The majority of the material came from Yes's latest LP, Tormato ("Future Times/Rejoice," "Circus of Heaven," "Don't Kill the Whale," "Madrigal," "On the Silent Wings of Freedom") with selections from The Yes Album ("Perpetual Change," "Clap," "Starship Trooper," "I've Seen All Good People") and Fragile ("Heart of the Sunrise," "Long Distance Runaround," "The Fish," "Roundabout") making up the foundation. Yes also went back to their second album for "Time and a Word" and incorporated the final segment of "Gates of Delirium" ["Soon"] into "Perpetual Change."
The material from Tormato didn't seem comfortable to the band in a live context. These songs had a confining feeling, as if their newness hadn't yet been fully tested in live performance. The difference between these songs and older tunes like "Starship Trooper" and "Perpetual Change" lies in their structure. Yes's music became much more compact on Tormato, and this may have created an obstacle in live interpretations. The older songs were much looser, and allowed the band to explore new areas within the songs' original construction.
The highlight of the concert was "Awaken" (from Going for the One). Anderson's voice had been hoarse a few songs earlier, but Rick Wakeman's solo gave him a chance to revitalize his vocal cords before embarking upon "Awaken." Anderson's tambourine/maraca instrument, combined with his sidestepping circles around his mike in countermovement to the stage's motion, gave him the look of a tribal chanter invoking a deity.
"Awaken" in a live context has an overwhelming power which overshadows the Going for the One version. The keyboard passages weren't as lush as the original, but then Wakeman doesn't have four hands -- although at times it wasn't certain that he *didn't* have more than two hands.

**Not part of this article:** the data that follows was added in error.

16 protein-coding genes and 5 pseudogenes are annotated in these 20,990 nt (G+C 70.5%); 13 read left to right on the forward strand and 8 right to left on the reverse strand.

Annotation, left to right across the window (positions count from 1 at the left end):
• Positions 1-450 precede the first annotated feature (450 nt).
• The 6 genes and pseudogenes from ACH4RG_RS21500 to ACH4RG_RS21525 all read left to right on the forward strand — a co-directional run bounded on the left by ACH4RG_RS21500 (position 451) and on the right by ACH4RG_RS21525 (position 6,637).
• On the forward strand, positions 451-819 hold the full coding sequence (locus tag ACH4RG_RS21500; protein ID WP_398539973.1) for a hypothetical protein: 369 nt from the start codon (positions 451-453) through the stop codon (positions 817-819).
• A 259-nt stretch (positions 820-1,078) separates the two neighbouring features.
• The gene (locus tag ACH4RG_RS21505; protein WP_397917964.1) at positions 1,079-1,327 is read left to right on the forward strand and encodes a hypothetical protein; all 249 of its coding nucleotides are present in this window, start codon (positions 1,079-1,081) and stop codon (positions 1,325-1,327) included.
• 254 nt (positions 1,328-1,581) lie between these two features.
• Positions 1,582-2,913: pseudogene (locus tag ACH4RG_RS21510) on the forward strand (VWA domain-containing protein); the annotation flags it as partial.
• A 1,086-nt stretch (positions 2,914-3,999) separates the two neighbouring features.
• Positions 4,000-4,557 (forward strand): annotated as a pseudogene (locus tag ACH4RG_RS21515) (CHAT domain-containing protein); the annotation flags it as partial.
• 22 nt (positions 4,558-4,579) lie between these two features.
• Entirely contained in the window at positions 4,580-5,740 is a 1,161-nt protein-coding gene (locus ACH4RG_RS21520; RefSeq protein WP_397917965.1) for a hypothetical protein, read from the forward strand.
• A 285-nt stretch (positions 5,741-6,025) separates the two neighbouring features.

"On the Silent Wings of Freedom" ran a close second to "Awaken" in terms of energy and impressiveness. Already a powerful song on Tormato, Yes's performance of it became supercharged. After almost two hours of continual *oomph*, it didn't seem possible for Yes to crank the energy up any higher, but they did it. Bassist Chris Squire seems to be the central powerhouse, using his dynamic bass lines to urge White on to new rhythmic heights.
"Your Move" gave the audience a chance to do a concerted clapalong, led by Squire and Wakeman. "All Good People" received a sort of blues treatment in White's accenting -- as for Squire, his patterns got even more intricate. Besides, Squire could barely sit still long enough to play a walking bass line: his hands are too well-trained to those convoluted yet funky constructions which have often been imitated by other bassists.
The absence of props on this tour marks a change to a more basic presentation for Yes. In the past they have utilized highly stylized stage constructions, usually patterned after Roger Dean's cover art. The set-up of the stage this time around centered attention on the stage, which revolved throughout each song (except for "Clap").
Yes retired to their dressing rooms after two hours amidst a thunderous standing ovation, and I *mean* thunderous -- the applause and cheering reached a painfully high point as the band left the stage. The crowd kept up that level of sound, and made even more noise when the band returned.
The audience was up and dancing when Yes kicked into their encore, "Roundabout." Wakeman again led the clapalong when he wasn't busy playing, and seemed to be quite happy to be with Yes again as a band member. Signals flew between White, Howe and Anderson to stretch the ending of the song: get loose and be crazy was the sign, and that's exactly what happened. Yes's first Top 40 single and their best-known song crashed to a close and brought the audience to its feet for another standing ovation.
Going through individual performances would be tedious. Suffice it to say that Yes sounded as professional and efficient as they ever have in concert, and that the solos were generally inventive and intriguing. Steve Howe still has his quirks, as Anderson once commented. But the ovation he received after "Clap" indicated that the crowd enjoyed those quirks. "I think Steve likes playing Kalamazoo more than any of us," Anderson added when the applause died down. Certainly, Kalamazoo will welcome Yes again.
I saw YES play in Kalamazoo, MI and the house was packed!!!!
I didn't think the stage was too cramped and with the white carpet it looked very "clean" to me!! Alan White's wood grain Ludwigs sounded real nice. Hurray for "Power Toms (quite different than the previous tours multi colored "North" Drum sound) Steve Howe had about a dozen guitars on stands that looked (and sounded) great. Rick used his "Keytar" during his solo!! Squire's "Rick" sounded great too!! I have quality photo's of this concert!!!!!!!! (cameras were allowed back then)